Speaking of Miyamoto, here’s a recent short featuring him–A Really Really Brief History Of Donkey Kong directed by Gabe Swarr.
I’m a longtime fan of the incredible (and overlooked) stop motion paper cut-out animation sequences created by Bill Justice and Xavier Atencio for the Disney Studios in the late 1950s and early 60s. These remarkable little films have escaped wide attention by appearing in some of the least of Disney’s efforts during this period (their titles for The Parent Trap (1961) being an exception). The design and direction are top notch – and remember, these were created completely by hand, and animated frame by frame under a camera. None of the computer shortcuts employed by South Park here.
It’s hard to get the Sherman Brothers tune out of your head from the opening titles to The Mis-Adventures of Merlin Jones (1964):
This one is a little un-P.C., from the featurette A Symposium Of Popular Songs (1962):
Disney designer Kevin Kidney has posted his own tribute to these works on his blog, showcasing his own intricate recreations of these paper puppets (created with partner Jody Daily). Check it out here.
I’ve got a busy month ahead, and if you’re in the Los Angeles area you can share it with me:
â€¢ Tuesday May 27th: Join Frank Conniff (TV’s Frank), Erica Doering and me – along with guest comedian Jimmy Pardo – at the Steve Allen Theatre in Hollywood for another hilarious live action and animation performance of Cartoon Dump. The show starts at 8pm. Advance tickets sold here.
â€¢ Saturday May 31st: I’ll be signing copies of The Hanna Barbera Treasury at Book Expo America, at the Los Angeles Convention Center – in the author’s autograph area – at 4pm to 5pm.
â€¢ Tuesday June 3rd: I’ll be doing a Q&A with directors Mark Osborne and John Stevenson at an Asifa-Hollywood members screening of Kung Fu Panda. We’ll be screening the film in Imax at Universal CityWalk. If you are a member of Asifa Hollywood you will recieve the details via email and snail mail. If you live in the L.A. and aren’t a member of Asifa, you should be. We do free screenings like this all year long.
â€¢ Wednesday June 4th: Listen to me discuss classic cartoons with Stu Shostack on internet radio, Stu’s Show. We’ll be taking your phone calls as well. The program airs live 7pm to 9pm Eastern/4pm to 6pm Pacific.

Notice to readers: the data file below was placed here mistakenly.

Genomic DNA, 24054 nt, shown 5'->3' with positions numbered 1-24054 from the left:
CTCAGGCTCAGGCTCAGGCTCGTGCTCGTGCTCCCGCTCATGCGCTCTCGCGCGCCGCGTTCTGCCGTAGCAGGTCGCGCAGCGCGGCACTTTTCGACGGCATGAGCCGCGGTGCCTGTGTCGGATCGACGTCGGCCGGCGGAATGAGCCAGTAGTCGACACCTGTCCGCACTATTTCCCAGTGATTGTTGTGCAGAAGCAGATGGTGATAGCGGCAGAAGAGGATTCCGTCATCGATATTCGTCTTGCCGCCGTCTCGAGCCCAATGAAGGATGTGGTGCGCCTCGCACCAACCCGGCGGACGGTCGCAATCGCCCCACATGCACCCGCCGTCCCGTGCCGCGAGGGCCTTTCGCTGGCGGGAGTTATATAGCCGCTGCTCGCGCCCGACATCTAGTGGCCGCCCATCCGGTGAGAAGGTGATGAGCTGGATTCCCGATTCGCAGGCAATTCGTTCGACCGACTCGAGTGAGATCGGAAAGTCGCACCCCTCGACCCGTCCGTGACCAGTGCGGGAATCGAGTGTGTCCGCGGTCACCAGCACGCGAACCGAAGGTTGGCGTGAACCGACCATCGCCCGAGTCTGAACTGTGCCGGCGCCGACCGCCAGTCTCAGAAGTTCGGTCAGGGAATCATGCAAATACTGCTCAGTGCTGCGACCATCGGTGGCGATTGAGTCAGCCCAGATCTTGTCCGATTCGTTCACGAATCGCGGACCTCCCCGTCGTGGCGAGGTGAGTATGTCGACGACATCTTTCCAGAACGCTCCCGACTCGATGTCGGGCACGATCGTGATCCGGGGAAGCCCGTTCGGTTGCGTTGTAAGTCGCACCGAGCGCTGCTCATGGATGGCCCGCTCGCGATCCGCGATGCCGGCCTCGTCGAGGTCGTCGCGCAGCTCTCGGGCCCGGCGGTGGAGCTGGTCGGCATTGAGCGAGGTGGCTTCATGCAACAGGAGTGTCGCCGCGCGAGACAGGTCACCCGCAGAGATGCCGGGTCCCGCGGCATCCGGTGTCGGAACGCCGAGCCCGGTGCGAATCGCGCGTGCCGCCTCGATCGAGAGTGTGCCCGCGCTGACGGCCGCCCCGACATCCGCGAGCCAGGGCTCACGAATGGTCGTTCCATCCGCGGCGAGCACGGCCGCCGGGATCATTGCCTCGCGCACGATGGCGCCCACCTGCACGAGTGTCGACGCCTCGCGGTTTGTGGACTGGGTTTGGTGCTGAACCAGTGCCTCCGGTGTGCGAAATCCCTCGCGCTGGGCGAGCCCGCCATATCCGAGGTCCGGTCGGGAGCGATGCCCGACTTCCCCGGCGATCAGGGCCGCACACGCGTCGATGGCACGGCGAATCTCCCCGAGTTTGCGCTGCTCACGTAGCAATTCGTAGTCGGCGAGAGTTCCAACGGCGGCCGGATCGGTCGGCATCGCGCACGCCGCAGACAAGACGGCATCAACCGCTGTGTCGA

â€¢ Thursday June 5th: I’ll be doing my regular monthly thing of showing 16mm film prints of vintage musical cartoons with Janet Klein and her Parlor Boys. Show starts at 8pm at the Steve Allen Theatre in Hollywood. Make your reservation here!
â€¢ Tuesday June 10th: I’ve joined the Cinefamily at the Silent Movie Theatre on Fairfax Ave. I’ll be doing a program of Pre-Code Cartoons at 8pm and will precede the screening with a short speech on the topic. Should be fun!
And there’s more! To be continued…
A terrific interview in Film & Video with filmmaker Nina Paley, who completed a full-length animated feature by herself…on a Mac…for $200k. Making an animated feature isn’t easy, and there’s a lot of costs associated with one that the average person doesn’t even consider. Take, for example, the problems she describes with making film prints:
“Its world premiere was at the Berlinale. And Berlin only shows 35mm, at least in the section I was programmed in. I wanted to do a DCP [digital cinema package], and I was looking forward to doing a DCP, but they couldn’t show a DCP at Berlin. So suddenly I had to make a 35mm print, and I had no money. So I posted on my blog that this had happened: “The good news is, I’m going to Berlin. The bad news is, I need $30,000.” I actually ended up raising about $15,000 from strangers – some of them were friends, but people donated $15,000 that month. That was really freakin’ exciting. I also got a freelance job around that time, and I borrowed money from friends and family. So I was able to make a 35mm negative and get the sound done, and we got a print.
“Now there are three prints circulating. One of them is about to become a French-only print, because it’s getting French subtitles burned into it for Annecy [the International Animated Film Festival, in Annecy, France], which only accepts 35mm prints with subtitles. It’s all very expensive for an independent filmmaker. I am out of money and in debt and I have about $13,000 in bills coming. And I just have no idea how I’m going to pay for them.”
(Thanks, Karl Cohen)
As written up on the Brew yesterday, Dumm Comics is a new daily comic site launched by some of the today’s top talents working in TV animation. All of the Dumm artists recently worked on Nickelodeon’s El Tigre!, and prior to that, their combined credits include The Buzz on Maggie, Ren & Stimpy: Adult Party Cartoon, Mucha Lucha!, Coconut Fred’s Fruit Salad Island, Brandy & Mr. Whiskers, Dexter’s Laboratory, The Ripping Friends and Teamo Supremo, to name just a few.